In California, the “prevailing party” in litigation is generally entitled to recover its costs as a matter of law. See Cal. Code Civ. Proc. § 1032. But under California Code of Civil Procedure section 998, a party may make a so-called “offer to compromise,” which can reverse the parties’ entitlement to costs after the date of the offer, depending on the outcome of the litigation. Cal. Code Civ. Proc. § 998. The potential payoff of a 998 offer is that “If an offer made by a defendant is not accepted and the plaintiff fails to obtain a more favorable judgment or award, the plaintiff shall not recover his or her postoffer costs and shall pay the defendant’s costs from the time of the offer.” Cal.… Read More »

Author: acarucci | Leave a comment Tagged , , , , , , , ,

Share this Article:

California Supreme Court Clarifies Deadline to File Anti-SLAPP Motions in Light of Amended Pleadings

By: Tony Carucci

California’s “anti-SLAPP” (“SLAPP” is an acronym for strategic lawsuit against public participation) statute—codified at California Code of Civil Procedure section 425.16 et seq.—is the primary vehicle for defending against any action involving petitioning or free speech. The statute was designed to provide an early and fast summary judgment-like procedure to allow defendants and cross-defendants to file a motion to dismiss either an entire complaint, specific causes of action, or even just portions of a cause of action, and to require the plaintiff to respond before conducting discovery. By facilitating an early challenge to a plaintiff or cross-complainant’s claims, the anti-SLAPP statute allows the responding party to avoid the costs and delay that chill the exercise of constitutionally protected rights.… Read More »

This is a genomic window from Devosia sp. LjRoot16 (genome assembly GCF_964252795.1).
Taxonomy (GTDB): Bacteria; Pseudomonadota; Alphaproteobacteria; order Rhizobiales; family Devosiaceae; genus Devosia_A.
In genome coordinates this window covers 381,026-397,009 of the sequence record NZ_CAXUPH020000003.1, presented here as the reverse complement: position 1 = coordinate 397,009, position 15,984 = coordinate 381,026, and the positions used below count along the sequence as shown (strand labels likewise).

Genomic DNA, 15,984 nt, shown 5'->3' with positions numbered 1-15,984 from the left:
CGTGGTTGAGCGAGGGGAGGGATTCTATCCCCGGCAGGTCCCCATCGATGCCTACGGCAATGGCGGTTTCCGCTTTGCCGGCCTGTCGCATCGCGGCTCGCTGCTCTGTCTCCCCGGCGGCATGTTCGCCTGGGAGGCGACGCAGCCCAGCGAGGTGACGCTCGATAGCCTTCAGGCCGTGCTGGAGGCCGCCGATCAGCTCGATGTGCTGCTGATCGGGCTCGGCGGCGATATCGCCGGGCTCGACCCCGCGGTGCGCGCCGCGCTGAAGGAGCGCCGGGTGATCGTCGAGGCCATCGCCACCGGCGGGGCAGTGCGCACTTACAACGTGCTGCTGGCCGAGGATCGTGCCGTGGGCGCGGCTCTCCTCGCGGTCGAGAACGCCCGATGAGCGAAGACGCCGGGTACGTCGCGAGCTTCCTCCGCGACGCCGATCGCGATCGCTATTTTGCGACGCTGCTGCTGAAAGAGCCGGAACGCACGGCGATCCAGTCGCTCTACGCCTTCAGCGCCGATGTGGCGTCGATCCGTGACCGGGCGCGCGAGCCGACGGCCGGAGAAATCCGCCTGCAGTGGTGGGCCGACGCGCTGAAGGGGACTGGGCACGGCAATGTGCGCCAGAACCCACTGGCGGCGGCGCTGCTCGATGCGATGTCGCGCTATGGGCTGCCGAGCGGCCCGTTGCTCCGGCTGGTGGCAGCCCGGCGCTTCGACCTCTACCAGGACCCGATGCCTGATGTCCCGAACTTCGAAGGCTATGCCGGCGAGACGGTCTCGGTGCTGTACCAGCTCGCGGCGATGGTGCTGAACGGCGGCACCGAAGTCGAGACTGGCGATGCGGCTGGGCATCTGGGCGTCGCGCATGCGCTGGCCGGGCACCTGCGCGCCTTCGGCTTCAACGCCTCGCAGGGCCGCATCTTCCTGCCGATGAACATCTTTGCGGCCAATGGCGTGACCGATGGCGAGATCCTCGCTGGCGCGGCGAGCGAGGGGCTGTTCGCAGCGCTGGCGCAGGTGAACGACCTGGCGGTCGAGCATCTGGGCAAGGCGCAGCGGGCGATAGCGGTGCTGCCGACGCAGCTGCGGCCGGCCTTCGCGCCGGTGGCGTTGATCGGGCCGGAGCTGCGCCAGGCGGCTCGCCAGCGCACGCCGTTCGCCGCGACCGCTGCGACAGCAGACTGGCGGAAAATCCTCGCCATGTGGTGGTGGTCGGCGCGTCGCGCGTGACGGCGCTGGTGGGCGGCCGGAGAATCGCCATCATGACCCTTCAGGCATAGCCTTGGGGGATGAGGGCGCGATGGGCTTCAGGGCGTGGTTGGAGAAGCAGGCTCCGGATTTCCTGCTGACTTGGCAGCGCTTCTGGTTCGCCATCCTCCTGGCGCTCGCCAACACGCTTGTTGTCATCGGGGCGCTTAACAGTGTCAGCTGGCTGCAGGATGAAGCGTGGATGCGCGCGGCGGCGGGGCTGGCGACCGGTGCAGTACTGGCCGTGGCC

Author: acarucci | Leave a comment Tagged , , , , ,

Share this Article:

California Mediation Confidentiality May Apply to Third Party “Participants” Retained to Provide Analysis

By: Tony Carucci

California Evidence Code section 1119 governs the general admissibility of oral and written communications generated during the mediation process. Section 1119(a) provides that “[n]o evidence of anything said or any admission made for the purpose of, in the course of, or pursuant to, a mediation . . . is admissible or subject to discovery, and disclosure of the evidence shall not be compelled, in any . . . civil action . . . .” Cal. Evid. Code § 1119(a) (emphasis added). Similarly, section 1119(b) bars discovery or admission in evidence of any “writing . . . prepared for the purpose of, in the course of, or pursuant to, a mediation .… Read More »

Author: acarucci | Leave a comment Tagged , , , ,

Share this Article:

Does Your 998 Offer to Compromise Include Attorneys’ Fees and Costs?

By: Anthony J. Carucci